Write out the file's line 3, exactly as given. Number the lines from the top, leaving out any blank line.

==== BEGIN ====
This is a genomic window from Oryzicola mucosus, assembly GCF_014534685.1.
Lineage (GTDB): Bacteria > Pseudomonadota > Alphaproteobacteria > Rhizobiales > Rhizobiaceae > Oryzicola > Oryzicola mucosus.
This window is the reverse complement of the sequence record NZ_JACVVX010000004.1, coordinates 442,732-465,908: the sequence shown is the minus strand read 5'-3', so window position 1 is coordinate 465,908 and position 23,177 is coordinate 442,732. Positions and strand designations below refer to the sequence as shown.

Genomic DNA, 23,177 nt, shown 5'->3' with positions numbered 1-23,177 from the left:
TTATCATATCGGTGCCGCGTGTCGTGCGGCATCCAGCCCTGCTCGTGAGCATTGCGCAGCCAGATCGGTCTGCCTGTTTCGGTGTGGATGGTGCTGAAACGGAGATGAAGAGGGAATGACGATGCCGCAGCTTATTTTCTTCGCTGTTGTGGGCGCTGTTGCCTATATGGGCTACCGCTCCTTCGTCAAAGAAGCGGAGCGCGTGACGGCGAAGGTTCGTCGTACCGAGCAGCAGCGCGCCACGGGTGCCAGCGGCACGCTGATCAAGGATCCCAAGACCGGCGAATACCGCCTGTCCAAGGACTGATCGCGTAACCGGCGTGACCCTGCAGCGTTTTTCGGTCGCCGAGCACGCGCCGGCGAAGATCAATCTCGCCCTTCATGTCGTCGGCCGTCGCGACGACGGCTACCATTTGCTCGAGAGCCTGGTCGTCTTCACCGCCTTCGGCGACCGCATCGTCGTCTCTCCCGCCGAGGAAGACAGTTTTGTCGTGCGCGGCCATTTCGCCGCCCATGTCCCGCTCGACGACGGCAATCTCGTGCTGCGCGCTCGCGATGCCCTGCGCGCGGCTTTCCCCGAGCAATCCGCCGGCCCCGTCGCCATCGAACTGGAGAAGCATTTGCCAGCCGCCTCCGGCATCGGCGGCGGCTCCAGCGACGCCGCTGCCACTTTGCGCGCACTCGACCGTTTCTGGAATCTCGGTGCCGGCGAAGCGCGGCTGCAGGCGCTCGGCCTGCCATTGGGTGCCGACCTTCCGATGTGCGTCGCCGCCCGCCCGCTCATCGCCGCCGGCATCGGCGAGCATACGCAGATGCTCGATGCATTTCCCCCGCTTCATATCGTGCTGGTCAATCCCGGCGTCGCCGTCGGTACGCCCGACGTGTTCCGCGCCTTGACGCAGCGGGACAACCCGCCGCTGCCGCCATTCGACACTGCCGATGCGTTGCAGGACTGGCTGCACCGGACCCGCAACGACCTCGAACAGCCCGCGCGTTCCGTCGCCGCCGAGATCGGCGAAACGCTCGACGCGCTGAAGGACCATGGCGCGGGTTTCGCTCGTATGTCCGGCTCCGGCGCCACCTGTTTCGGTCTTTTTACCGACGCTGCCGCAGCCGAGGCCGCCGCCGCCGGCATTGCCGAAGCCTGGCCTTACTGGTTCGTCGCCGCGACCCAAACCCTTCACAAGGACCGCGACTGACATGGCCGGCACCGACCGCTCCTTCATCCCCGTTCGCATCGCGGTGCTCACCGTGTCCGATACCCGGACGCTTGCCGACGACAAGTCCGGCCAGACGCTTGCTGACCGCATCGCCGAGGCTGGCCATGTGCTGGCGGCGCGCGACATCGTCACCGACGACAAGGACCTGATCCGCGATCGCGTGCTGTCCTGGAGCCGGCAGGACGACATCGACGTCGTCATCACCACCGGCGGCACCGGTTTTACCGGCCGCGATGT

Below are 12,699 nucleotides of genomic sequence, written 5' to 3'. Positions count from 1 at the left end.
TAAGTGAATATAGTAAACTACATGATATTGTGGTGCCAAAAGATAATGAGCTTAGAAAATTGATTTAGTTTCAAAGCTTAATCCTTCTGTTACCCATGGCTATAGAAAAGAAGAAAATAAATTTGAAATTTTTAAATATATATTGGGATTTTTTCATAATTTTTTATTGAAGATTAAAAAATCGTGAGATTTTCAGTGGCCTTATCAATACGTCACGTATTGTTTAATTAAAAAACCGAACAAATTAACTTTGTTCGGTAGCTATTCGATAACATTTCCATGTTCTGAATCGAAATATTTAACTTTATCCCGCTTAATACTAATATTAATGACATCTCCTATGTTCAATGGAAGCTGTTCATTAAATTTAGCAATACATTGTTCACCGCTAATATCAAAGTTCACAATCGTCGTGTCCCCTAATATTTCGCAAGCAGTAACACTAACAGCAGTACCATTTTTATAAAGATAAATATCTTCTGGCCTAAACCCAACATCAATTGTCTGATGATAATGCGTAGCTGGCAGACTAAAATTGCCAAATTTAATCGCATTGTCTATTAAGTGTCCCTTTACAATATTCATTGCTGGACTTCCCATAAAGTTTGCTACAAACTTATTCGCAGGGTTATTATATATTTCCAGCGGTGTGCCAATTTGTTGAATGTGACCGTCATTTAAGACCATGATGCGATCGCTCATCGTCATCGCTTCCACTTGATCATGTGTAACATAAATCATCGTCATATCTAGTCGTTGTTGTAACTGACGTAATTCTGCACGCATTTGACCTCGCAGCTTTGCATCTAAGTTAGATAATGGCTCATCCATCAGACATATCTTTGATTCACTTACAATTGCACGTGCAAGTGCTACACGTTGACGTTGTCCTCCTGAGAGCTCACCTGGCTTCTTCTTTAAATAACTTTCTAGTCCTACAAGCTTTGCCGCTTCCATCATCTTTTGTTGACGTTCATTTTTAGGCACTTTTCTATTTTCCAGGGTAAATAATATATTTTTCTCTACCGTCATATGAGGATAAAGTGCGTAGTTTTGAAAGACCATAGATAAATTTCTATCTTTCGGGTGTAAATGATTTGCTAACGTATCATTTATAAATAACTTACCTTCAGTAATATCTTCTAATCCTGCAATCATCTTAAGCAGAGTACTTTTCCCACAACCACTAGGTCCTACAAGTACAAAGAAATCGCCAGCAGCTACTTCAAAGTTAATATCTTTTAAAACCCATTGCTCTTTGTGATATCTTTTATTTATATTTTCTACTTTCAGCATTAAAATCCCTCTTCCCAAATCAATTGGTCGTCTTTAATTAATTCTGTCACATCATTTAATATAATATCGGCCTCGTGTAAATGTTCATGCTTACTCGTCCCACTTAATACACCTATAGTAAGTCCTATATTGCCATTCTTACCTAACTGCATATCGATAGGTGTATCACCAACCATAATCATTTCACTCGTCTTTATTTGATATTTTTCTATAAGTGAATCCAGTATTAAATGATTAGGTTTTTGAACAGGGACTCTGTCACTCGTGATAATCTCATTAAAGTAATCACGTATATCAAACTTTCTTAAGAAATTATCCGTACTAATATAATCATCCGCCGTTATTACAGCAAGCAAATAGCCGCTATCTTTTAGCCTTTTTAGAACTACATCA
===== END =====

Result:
This window is the reverse complement of the sequence record NZ_JACVVX010000004.1, coordinates 442,732-465,908: the sequence shown is the minus strand read 5'-3', so window position 1 is coordinate 465,908 and position 23,177 is coordinate 442,732. Positions and strand designations below refer to the sequence as shown.